ACOA pays tribute to Black History Month

Brandie Richardson

     Dozens of senior citizens gathered at the Ascension Council on Aging Gonzales Senior Center on Feb. 23 for the annual Black History Month presentation, led by Gladys Brown.

Numerous speakers touched on different topics relating to the important people and events in African American history, especially those in Louisiana's deep rooted history. Sister Hazel Fowler reenacted apart of Ruby Bridges' history. Bridges is an American activists known for being the first African American child to desegregate into the all white William Frantz Elementary School in New Orleans in the 60's.

Among the many speakers was Gonzales Police Department Chief Sherman Jackson and Ascension Parish Sheriff's Office Lt. Colonel Bobby Webre.

"It takes a collection of everyone, black and white," the Police Chief said. "Let's focus on doing the right thing instead of doing the black thing or the white thing. If we stay focused on making our community better, on both sides, we would be stronger and more united. That way we can conquer the challenges we face today. As long as I am chief I will remain vigilant and I will use my authority to break through to the younger generation."

"This is a time in law enforcement that there is such a divide in our country and it could be easy for us to circle the wagon," Webre said. "It's time for us to be in the community like we never were before."

This year's program was dedicated to the late Richard "Coach" Brown who passed away late last year. Brown was a retired Ascension Parish administrator and was heavily active in the community. His passion was helping children, in not only Ascension Parish, but in surrounding areas as well. He was the co-founder of the Young Men and Young Women of Character mentoring group, among many other things.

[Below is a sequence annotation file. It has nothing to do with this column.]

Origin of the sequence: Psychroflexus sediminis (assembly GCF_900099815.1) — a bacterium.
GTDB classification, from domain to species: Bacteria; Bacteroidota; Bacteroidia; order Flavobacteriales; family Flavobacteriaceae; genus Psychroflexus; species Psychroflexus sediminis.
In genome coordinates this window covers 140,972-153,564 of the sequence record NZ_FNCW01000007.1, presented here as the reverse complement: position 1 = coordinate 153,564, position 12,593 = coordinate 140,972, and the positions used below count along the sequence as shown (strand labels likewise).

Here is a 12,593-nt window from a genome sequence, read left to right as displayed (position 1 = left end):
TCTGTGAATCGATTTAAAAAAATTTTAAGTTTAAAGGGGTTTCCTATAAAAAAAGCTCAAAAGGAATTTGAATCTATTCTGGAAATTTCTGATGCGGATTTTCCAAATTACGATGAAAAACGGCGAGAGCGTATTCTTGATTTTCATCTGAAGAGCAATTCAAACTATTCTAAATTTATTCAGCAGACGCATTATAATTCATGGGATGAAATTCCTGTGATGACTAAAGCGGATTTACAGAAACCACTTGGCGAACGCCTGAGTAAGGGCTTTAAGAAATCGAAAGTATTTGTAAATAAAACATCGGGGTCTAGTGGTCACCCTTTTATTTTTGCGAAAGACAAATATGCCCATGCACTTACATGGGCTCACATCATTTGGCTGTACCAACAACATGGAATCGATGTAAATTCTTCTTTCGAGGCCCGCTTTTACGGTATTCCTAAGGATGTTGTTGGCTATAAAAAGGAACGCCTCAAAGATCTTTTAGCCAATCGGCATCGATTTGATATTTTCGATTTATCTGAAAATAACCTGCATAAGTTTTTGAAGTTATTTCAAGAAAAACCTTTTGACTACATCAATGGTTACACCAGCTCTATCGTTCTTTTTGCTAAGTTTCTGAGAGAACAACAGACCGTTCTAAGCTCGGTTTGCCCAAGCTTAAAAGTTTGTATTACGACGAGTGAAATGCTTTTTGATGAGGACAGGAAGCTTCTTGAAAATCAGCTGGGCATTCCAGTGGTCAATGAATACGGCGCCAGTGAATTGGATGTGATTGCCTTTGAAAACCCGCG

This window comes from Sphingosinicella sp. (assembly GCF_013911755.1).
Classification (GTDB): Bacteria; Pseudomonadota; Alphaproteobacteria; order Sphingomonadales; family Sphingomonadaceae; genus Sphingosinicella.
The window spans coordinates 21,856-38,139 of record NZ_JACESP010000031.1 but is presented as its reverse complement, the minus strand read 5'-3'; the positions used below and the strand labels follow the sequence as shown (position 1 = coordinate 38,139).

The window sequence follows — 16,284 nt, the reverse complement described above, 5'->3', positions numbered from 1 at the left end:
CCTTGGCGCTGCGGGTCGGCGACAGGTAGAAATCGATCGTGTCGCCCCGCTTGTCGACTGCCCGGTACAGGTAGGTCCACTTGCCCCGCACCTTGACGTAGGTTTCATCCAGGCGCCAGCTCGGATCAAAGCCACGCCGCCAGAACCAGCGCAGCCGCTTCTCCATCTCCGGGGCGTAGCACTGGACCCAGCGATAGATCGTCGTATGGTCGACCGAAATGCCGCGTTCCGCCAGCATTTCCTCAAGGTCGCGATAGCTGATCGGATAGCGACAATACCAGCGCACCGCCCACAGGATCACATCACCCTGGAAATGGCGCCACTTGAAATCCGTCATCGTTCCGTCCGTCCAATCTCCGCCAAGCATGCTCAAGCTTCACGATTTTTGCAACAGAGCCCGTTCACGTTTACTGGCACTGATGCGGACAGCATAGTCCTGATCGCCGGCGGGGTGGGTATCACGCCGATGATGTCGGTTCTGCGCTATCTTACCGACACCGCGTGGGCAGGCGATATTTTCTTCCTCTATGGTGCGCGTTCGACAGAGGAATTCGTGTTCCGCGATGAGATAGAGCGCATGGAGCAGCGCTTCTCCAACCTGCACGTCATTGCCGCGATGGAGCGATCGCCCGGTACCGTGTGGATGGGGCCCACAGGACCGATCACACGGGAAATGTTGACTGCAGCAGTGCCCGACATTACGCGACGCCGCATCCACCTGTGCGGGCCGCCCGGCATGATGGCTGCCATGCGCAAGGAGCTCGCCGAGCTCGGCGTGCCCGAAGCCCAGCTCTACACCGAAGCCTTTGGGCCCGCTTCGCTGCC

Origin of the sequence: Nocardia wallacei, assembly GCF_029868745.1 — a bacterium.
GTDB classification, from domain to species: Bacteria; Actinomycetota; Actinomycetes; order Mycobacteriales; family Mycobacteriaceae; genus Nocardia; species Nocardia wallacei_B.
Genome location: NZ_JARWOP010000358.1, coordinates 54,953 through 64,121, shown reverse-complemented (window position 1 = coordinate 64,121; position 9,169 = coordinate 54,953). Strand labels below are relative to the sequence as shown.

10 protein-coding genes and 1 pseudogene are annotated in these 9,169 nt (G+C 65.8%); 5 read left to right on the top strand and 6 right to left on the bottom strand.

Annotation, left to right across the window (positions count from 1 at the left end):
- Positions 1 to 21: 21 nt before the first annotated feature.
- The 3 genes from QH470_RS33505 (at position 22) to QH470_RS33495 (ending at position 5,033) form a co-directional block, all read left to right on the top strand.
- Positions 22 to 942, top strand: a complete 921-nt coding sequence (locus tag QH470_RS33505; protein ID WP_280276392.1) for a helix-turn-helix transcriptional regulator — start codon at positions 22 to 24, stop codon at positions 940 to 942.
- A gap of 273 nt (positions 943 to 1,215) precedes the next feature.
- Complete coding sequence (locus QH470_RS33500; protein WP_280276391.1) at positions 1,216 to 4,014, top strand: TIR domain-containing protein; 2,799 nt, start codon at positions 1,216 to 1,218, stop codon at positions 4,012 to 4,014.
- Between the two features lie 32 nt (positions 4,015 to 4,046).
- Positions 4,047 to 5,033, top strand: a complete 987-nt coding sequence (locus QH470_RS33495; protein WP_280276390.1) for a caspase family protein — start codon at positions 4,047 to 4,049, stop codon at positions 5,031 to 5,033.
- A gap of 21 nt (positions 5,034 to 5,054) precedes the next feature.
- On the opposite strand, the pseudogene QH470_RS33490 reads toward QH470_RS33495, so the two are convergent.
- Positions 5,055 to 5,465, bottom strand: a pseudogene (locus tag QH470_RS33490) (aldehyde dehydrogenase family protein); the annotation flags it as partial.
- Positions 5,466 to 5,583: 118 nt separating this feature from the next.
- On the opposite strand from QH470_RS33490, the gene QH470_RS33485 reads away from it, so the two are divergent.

"Richard Brown planted seeds all over, wherever he went he planted these seeds and he touched lives,' said Gladys Brown. "His life shall not be in vain. He helped people as he went and as he passed we will never forget him."

Ascension Parish Deputy Michael Brooks sang a song in memory of Brown, who he said touched and helped him in many ways.

The presentation also included a skit titled "Why am I black?" and numerous poems and songs. Dolores Kepp read the history of notable African Americans in Louisiana such as Madam C.J. Walker who was one of the first wealthiest African American women in history, P.B.S. Pinchback, the first African American governor of a U.S state and of Louisiana, and Louis Armstrong, one of the most influential jazz figures to date.